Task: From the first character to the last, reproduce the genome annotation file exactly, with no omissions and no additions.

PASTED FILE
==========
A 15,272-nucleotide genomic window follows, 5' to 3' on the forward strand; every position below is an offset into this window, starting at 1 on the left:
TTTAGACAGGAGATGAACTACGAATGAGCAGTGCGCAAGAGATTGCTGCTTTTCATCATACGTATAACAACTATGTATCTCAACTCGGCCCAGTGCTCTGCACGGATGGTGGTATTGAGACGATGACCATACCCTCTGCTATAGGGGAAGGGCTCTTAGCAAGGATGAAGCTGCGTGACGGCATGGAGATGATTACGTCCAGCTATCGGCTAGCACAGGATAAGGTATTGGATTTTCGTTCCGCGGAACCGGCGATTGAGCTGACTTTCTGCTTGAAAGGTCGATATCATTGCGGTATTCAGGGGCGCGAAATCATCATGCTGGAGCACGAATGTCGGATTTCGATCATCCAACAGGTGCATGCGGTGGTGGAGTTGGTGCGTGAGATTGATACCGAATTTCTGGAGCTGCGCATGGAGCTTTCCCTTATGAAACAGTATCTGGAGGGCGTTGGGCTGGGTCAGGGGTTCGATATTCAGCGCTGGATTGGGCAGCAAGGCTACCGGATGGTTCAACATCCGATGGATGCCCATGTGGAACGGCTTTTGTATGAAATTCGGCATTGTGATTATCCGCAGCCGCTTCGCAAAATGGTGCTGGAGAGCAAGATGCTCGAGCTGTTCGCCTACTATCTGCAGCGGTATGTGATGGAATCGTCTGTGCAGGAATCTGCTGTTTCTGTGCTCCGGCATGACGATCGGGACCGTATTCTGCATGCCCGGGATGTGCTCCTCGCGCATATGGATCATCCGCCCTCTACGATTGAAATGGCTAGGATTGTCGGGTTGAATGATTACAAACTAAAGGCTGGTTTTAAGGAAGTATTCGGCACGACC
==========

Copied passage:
A 15,272-nucleotide genomic window follows, 5' to 3' on the forward strand; every position below is an offset into this window, starting at 1 on the left:
TTTAGACAGGAGATGAACTACGAATGAGCAGTGCGCAAGAGATTGCTGCTTTTCATCATACGTATAACAACTATGTATCTCAACTCGGCCCAGTGCTCTGCACGGATGGTGGTATTGAGACGATGACCATACCCTCTGCTATAGGGGAAGGGCTCTTAGCAAGGATGAAGCTGCGTGACGGCATGGAGATGATTACGTCCAGCTATCGGCTAGCACAGGATAAGGTATTGGATTTTCGTTCCGCGGAACCGGCGATTGAGCTGACTTTCTGCTTGAAAGGTCGATATCATTGCGGTATTCAGGGGCGCGAAATCATCATGCTGGAGCACGAATGTCGGATTTCGATCATCCAACAGGTGCATGCGGTGGTGGAGTTGGTGCGTGAGATTGATACCGAATTTCTGGAGCTGCGCATGGAGCTTTCCCTTATGAAACAGTATCTGGAGGGCGTTGGGCTGGGTCAGGGGTTCGATATTCAGCGCTGGATTGGGCAGCAAGGCTACCGGATGGTTCAACATCCGATGGATGCCCATGTGGAACGGCTTTTGTATGAAATTCGGCATTGTGATTATCCGCAGCCGCTTCGCAAAATGGTGCTGGAGAGCAAGATGCTCGAGCTGTTCGCCTACTATCTGCAGCGGTATGTGATGGAATCGTCTGTGCAGGAATCTGCTGTTTCTGTGCTCCGGCATGACGATCGGGACCGTATTCTGCATGCCCGGGATGTGCTCCTCGCGCATATGGATCATCCGCCCTCTACGATTGAAATGGCTAGGATTGTCGGGTTGAATGATTACAAACTAAAGGCTGGTTTTAAGGAAGTATTCGGCACGACC